Did you know that in the late 1980s, before the World Wide Web existed, MTV VJ Adam Curry began experimenting on the internet. He first registered the then-unclaimed domain name “MTV.com” in 1993 with the idea of being MTV’s unofficial new voice on the internet. This move was sanctioned by his supervisors at MTV Networks at the time, when Curry left to start his own web-portal design and hosting company, MTV subsequently sued him for the domain name, which led to an out-of-court settlement. They did not realize the lucrative benefit of having a domain name.

The service hosted at the domain name was originally branded “MTV Online” during MTV’s first few years of control over it in the mid-1990s. It served as a counterpart to the America Online portal for MTV content, which existed at AOL keyword MTV until approximately the end of the 1990s. After this time, the website became known as simply “MTV.com” and served as the internet home base for all MTV and MTV News content.

MTV.com experimented with entirely video-based layouts between 2005 and 2007. The experiment began in April 2005 as MTV Overdrive, a streaming video service that supplemented the regular MTV.com website. Shortly after the 2006 Video Music Awards, which were streamed on MTV.com and heavily utilized the MTV Overdrive features, MTV introduced a massive change for MTV.com, transforming the entire site into a Flash video-based entity.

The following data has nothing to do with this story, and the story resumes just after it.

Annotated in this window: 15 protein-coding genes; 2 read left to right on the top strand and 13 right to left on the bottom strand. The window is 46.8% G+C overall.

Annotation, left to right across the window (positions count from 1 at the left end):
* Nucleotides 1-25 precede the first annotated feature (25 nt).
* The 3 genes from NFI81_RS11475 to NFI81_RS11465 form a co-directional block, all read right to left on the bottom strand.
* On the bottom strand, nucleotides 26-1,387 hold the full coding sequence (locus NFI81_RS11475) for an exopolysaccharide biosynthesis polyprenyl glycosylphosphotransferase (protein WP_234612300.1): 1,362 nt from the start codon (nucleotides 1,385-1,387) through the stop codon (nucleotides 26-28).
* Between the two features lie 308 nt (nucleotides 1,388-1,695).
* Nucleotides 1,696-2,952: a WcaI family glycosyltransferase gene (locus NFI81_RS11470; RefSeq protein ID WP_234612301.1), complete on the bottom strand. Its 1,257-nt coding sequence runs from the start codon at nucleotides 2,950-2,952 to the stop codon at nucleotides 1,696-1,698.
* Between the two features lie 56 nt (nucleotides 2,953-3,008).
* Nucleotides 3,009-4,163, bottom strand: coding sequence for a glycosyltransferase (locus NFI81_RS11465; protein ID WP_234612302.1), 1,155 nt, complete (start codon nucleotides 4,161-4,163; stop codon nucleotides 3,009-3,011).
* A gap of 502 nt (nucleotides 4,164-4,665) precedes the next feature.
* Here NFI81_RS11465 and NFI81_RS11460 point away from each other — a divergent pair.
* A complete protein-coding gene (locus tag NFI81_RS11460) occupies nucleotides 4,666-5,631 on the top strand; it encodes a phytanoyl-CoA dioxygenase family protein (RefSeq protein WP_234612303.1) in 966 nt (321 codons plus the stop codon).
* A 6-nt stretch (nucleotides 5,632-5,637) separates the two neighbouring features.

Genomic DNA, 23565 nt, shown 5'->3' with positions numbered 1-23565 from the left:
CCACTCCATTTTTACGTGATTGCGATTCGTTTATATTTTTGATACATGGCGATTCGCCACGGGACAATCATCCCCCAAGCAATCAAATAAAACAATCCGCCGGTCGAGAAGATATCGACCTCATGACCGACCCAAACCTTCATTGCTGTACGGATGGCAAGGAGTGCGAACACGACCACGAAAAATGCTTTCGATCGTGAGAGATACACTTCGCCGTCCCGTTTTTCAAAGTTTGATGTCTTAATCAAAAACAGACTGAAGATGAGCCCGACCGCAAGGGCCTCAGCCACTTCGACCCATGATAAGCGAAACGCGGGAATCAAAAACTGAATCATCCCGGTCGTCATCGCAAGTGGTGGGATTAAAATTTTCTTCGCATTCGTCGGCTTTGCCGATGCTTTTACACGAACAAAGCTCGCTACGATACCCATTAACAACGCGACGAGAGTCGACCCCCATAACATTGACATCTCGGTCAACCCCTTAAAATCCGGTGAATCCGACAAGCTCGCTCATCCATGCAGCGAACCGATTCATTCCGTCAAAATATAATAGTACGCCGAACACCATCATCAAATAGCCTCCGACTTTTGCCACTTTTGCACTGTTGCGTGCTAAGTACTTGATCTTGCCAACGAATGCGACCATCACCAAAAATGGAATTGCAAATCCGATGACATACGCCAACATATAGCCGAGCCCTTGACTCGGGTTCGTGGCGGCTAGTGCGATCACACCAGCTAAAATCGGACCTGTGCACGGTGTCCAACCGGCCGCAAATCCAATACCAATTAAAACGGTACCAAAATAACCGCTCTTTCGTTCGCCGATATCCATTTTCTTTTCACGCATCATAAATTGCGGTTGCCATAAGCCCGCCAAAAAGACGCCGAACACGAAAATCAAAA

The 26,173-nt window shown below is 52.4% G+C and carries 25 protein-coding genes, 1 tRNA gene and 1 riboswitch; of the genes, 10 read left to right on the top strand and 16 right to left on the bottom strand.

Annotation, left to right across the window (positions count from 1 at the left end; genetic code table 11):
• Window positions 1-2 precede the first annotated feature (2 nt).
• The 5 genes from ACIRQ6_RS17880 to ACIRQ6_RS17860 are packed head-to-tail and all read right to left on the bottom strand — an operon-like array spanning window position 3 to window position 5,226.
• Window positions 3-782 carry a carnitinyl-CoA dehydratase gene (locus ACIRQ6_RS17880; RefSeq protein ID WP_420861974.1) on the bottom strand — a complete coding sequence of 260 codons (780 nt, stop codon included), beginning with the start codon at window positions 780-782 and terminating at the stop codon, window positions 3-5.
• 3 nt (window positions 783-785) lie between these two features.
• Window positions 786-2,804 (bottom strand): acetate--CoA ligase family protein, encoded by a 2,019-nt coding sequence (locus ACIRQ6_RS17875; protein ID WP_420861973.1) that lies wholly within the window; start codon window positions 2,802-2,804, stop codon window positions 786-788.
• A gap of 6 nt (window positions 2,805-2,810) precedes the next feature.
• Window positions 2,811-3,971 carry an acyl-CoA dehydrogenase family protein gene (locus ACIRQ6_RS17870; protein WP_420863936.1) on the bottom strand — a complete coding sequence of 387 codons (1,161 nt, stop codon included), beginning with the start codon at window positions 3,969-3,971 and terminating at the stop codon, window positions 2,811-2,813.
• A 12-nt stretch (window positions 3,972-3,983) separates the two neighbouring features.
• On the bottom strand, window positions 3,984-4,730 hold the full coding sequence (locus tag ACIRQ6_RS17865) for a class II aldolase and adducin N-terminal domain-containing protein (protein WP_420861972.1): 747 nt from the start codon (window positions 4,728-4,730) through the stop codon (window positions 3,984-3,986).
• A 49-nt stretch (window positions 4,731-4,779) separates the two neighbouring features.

Much of users’ feedback about the Flash-based site was negative, demonstrating a dissatisfaction with videos that played automatically, commercials that could not be skipped or stopped, and the slower speed of the entire website. The experiment ended in February 2006 as MTV.com reverted to a traditional HTML-based website design with embedded video clips, in the style of YouTube and some other video-based websites.